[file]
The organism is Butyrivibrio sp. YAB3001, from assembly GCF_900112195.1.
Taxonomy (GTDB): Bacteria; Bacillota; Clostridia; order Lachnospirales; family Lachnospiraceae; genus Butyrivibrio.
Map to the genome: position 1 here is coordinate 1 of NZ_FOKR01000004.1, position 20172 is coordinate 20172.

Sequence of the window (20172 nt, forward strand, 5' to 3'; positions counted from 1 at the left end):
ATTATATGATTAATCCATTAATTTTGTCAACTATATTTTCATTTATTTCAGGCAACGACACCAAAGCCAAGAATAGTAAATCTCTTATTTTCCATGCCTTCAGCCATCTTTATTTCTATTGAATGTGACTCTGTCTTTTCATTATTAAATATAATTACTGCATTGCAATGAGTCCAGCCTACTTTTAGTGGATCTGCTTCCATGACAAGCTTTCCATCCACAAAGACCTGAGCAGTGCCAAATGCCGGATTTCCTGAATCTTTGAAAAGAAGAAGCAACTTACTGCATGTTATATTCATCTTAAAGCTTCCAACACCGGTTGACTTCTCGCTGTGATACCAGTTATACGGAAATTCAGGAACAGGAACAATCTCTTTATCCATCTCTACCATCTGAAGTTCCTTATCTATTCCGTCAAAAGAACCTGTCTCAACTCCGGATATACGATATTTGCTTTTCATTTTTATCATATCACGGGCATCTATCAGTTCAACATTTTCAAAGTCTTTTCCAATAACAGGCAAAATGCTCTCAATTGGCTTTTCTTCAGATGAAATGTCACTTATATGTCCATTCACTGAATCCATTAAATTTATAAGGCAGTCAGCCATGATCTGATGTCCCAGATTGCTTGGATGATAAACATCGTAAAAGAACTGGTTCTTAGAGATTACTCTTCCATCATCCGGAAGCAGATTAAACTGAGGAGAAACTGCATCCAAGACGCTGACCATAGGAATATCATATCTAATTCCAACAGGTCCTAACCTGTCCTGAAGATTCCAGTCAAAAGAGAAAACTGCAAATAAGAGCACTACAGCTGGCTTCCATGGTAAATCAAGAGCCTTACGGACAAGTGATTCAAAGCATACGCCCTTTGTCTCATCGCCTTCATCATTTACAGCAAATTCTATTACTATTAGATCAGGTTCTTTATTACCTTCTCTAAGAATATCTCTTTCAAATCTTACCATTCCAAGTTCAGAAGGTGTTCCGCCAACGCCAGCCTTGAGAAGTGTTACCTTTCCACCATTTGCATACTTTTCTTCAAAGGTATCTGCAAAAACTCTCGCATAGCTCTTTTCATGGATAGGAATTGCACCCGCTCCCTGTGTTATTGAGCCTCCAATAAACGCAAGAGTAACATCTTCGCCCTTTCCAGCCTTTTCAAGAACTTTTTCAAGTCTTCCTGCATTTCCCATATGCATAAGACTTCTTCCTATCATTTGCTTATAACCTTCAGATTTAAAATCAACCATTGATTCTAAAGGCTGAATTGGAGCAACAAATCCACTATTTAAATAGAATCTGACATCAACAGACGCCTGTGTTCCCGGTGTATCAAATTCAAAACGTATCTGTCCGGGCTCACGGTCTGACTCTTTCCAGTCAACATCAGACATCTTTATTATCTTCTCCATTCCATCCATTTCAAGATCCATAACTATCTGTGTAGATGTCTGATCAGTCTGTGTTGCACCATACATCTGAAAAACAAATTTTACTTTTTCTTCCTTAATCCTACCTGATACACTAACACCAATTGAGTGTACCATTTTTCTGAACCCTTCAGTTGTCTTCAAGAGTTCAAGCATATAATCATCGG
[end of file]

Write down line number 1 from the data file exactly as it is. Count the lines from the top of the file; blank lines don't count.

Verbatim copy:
The organism is Butyrivibrio sp. YAB3001, from assembly GCF_900112195.1.